To read an excerpt from the book, please click on the following link:

ashaveilbook.blogspot.com


Thursday, January 02, 2014

Some people have asked me why I have returned to my blog. It's because I am sick of Facebook and only go on now once or twice, morning and evening, to post and check. It is a big time sink and, though I like keeping up on things, I need a place to write, as I begin to be a writer again. I am, for now, done with teaching. The university where I teach is changing so fast, and so much, that I feel a bit like an anachronism. I've never been good with computers and the new grading program at State is very hard to deal with. I've had more and more students who just seem, for various reasons, like denizens of some other planet where nothing happens and everyone and everything is a bit homogenous. It's like Rothke's "Dolor":


I have known the inexorable sadness of pencils,
Neat in their boxes, dolor of pad and paper weight,
All the misery of manilla folders and mucilage,
Desolation in immaculate public places,
Lonely reception room, lavatory, switchboard,
The unalterable pathos of basin and pitcher,
Ritual of multigraph, paper-clip, comma,
Endless duplicaton of lives and objects.
And I have seen dust from the walls of institutions,
Finer than flour, alive, more dangerous than silica,
Sift, almost invisible, through long afternoons of tedium,
Dropping a fine film on nails and delicate eyebrows,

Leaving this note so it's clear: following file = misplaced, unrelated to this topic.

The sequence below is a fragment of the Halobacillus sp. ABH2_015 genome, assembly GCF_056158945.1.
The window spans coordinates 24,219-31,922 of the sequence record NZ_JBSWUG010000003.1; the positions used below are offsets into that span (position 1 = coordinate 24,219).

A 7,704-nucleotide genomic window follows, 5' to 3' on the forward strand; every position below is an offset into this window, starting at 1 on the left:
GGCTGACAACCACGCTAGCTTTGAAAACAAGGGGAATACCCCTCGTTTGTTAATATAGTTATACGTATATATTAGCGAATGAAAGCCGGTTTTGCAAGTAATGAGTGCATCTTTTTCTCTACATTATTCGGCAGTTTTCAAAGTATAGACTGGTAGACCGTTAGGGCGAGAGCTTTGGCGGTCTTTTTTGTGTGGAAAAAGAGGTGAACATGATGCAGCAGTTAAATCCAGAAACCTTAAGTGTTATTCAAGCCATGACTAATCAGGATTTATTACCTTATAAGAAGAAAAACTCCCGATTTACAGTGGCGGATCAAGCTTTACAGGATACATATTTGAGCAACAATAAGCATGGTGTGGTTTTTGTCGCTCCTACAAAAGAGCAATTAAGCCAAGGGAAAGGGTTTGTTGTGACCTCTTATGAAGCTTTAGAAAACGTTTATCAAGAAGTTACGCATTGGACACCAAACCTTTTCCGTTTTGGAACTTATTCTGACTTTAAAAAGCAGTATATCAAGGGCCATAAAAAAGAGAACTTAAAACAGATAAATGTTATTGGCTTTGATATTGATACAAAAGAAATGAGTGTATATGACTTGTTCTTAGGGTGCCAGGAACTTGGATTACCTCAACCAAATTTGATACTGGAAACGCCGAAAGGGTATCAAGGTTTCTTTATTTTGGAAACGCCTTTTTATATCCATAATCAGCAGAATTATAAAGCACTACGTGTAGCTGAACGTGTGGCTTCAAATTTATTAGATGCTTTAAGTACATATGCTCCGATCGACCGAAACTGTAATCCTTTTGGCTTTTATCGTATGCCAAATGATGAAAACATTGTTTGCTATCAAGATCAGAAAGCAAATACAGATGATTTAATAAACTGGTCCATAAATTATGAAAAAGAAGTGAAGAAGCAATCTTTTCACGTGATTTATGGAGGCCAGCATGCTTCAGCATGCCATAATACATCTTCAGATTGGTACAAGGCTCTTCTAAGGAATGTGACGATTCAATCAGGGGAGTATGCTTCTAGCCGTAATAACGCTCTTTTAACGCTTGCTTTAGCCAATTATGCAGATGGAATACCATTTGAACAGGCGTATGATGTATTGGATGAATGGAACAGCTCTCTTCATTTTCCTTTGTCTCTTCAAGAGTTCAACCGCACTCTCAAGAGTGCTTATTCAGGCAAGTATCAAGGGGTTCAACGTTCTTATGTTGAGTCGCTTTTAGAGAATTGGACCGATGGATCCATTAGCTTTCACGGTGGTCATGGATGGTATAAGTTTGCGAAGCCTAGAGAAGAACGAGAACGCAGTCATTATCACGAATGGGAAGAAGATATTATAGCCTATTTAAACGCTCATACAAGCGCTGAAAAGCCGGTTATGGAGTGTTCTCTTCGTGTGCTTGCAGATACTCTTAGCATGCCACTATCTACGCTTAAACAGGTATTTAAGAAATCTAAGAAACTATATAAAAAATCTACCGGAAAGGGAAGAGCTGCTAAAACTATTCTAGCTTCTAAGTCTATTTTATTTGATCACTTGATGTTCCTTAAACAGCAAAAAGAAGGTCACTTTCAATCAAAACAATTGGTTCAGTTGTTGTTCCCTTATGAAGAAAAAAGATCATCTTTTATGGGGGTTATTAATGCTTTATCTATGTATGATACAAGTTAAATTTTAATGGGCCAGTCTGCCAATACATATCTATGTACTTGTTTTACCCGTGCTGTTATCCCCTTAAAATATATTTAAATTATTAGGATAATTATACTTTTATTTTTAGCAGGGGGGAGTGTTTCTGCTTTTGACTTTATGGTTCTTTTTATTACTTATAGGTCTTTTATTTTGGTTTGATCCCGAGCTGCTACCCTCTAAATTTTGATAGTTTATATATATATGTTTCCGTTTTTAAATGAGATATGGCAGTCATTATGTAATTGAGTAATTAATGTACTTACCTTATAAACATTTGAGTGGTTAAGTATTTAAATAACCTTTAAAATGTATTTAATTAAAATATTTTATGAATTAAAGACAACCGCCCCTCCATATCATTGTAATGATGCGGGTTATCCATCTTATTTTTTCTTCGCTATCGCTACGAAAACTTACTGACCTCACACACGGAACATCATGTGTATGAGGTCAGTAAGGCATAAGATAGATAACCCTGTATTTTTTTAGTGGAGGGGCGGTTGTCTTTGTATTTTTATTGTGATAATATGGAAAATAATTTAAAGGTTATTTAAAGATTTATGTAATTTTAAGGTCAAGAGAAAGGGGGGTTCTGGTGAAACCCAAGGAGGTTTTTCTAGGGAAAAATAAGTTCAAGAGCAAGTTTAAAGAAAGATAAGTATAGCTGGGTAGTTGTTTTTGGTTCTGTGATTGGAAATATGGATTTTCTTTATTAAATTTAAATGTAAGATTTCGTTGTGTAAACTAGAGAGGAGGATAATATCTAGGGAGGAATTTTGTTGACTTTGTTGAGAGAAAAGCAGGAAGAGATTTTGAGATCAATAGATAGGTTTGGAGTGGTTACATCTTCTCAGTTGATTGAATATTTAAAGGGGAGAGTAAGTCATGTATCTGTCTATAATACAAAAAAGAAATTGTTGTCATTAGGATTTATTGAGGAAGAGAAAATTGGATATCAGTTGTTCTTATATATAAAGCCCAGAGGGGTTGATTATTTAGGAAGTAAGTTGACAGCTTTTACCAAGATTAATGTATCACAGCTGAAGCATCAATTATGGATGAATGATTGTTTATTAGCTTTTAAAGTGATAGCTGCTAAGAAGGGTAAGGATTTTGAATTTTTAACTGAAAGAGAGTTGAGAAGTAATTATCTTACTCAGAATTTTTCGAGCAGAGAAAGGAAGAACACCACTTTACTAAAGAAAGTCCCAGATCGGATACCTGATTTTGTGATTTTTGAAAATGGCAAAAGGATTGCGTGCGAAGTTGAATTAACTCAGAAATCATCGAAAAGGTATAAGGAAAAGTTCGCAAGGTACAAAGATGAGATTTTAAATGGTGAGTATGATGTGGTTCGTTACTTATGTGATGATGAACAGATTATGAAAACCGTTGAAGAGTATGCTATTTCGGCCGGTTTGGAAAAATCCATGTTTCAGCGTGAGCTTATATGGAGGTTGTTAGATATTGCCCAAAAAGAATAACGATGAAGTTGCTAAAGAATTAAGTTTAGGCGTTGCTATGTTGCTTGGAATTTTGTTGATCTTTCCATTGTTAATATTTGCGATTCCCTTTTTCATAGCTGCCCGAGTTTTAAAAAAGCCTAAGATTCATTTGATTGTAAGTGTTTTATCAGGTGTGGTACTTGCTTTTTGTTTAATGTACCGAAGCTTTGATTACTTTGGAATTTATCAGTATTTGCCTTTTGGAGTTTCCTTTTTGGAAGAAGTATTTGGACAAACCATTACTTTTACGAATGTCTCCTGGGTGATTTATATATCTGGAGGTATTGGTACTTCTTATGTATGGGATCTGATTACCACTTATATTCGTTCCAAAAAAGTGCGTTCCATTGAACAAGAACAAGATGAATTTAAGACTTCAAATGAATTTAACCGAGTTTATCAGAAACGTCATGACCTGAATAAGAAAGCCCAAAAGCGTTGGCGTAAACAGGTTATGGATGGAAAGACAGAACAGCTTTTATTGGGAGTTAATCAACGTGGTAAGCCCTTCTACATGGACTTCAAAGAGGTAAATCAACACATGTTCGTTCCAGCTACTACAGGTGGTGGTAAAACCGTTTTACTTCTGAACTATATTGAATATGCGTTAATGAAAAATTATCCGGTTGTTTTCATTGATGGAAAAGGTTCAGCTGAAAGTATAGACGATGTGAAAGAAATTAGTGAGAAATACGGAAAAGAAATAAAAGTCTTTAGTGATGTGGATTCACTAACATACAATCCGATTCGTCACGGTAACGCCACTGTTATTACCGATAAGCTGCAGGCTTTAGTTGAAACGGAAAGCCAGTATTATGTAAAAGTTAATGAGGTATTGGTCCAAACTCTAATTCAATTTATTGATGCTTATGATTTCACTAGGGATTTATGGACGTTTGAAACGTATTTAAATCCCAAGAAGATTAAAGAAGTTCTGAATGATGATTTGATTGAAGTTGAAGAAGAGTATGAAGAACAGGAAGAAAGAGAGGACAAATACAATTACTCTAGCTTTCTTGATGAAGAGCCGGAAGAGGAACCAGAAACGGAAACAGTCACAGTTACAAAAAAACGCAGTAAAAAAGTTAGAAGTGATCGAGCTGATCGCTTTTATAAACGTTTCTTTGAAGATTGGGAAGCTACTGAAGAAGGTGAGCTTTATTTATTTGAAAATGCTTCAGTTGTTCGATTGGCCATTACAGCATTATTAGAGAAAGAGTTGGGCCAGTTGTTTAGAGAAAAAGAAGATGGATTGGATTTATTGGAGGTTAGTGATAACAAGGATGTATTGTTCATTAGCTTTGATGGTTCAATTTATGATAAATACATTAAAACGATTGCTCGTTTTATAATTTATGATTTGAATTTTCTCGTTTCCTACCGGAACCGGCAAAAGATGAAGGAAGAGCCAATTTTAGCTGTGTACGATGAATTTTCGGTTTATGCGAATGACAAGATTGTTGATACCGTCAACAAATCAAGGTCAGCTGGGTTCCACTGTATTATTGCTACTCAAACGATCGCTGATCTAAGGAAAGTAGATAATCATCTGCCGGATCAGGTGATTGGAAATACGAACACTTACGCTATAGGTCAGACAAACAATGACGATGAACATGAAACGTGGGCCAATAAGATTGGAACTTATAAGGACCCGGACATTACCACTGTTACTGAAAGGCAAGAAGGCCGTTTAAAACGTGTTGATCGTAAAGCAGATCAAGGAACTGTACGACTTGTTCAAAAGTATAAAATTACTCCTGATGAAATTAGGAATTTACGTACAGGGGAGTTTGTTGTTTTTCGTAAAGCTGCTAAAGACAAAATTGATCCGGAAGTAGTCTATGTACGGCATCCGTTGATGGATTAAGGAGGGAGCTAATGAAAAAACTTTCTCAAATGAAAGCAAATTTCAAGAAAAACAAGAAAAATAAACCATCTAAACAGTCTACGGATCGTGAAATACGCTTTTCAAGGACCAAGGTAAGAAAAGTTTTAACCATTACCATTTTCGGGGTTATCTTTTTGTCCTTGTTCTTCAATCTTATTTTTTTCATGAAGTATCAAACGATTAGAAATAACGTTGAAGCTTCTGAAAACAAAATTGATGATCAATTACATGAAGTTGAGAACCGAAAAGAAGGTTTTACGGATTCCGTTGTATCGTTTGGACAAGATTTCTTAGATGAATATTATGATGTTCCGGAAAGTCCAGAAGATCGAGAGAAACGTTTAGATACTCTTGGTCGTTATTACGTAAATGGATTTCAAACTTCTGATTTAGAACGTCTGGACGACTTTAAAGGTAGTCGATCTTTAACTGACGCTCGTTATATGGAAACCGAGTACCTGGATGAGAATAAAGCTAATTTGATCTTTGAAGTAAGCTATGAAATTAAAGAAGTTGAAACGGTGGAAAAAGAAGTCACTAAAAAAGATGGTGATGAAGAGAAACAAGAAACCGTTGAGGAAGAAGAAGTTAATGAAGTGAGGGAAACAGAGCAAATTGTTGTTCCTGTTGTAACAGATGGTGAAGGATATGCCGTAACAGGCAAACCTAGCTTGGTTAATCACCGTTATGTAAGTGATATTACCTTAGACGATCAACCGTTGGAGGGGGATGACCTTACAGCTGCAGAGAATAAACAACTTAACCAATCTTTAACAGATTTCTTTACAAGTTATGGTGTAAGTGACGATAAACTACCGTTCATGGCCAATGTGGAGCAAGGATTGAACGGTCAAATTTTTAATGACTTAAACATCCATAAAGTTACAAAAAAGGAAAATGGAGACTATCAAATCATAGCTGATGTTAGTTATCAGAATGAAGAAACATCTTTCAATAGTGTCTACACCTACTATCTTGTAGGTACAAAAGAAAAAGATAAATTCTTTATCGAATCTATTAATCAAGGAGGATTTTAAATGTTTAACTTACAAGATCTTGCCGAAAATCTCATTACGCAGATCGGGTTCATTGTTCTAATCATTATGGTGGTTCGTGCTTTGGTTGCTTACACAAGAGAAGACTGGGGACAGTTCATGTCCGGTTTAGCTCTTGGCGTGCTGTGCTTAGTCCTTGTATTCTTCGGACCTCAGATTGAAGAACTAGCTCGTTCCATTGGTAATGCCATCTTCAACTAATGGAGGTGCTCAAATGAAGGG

Glazing the pale hair, the duplicate grey standard faces.

I'm done with teaching how to write sentences, pushing so hard to help my students truly see, think for themselves, question. I fear for this generation and those to come. I think the parents of these students, and the students themselves, are doing the best they can, but the sheer entitlement sucks, big time(one student turned in a couple of papers tonight about an hour before the grade deadline, and he asked if he could get an A minus as a grade). That sense of entitlement is more rampant than it was ten years ago when I started teaching at the university level.

My list of things to do as a writer is beginning to grow. One is to create a new local critique group, possibly women-only because it's hard (for all genders) to write about certain subjects in a mixed group; I have at least two people who are very interested in such a thing and motivated to help get this together. There was a time I hosted and recruited writers for readings at the old Book Bank cafe and bookstore in Scotts Valley; at some point, somewhere, I want to do this again. Not til I am well, of course, but the dreams and hopes are coming to me.

And of course, singing and in tandem, playing the piano again. At the solstice celebration (which was the most fun party I have been to in an awfully long time) the Voice Weavers had their first concert and everyone was blown away by us. When we were warming up, one of the second sopranos (who is a gentle, shy woman with a warrior in her eyes) told me that I had a beautiful singing voice. This was the compliment I had really, in my secret heart, longed for. I really shouldn't weigh my esteem about my singing voice, or anything else, on compliments, but it meant so much. I also taught the crowd how to sing "Down in the River to Pray" from O Brother, Where Art Thou. I could not imagine
myself doing that a year ago. Whenever a person finds their authentic voice, the one that gets crushed by the world, and work, and all that rat race stuff, I think miracles can really happen to a person. I believe in my deep heart that some are coming true for me.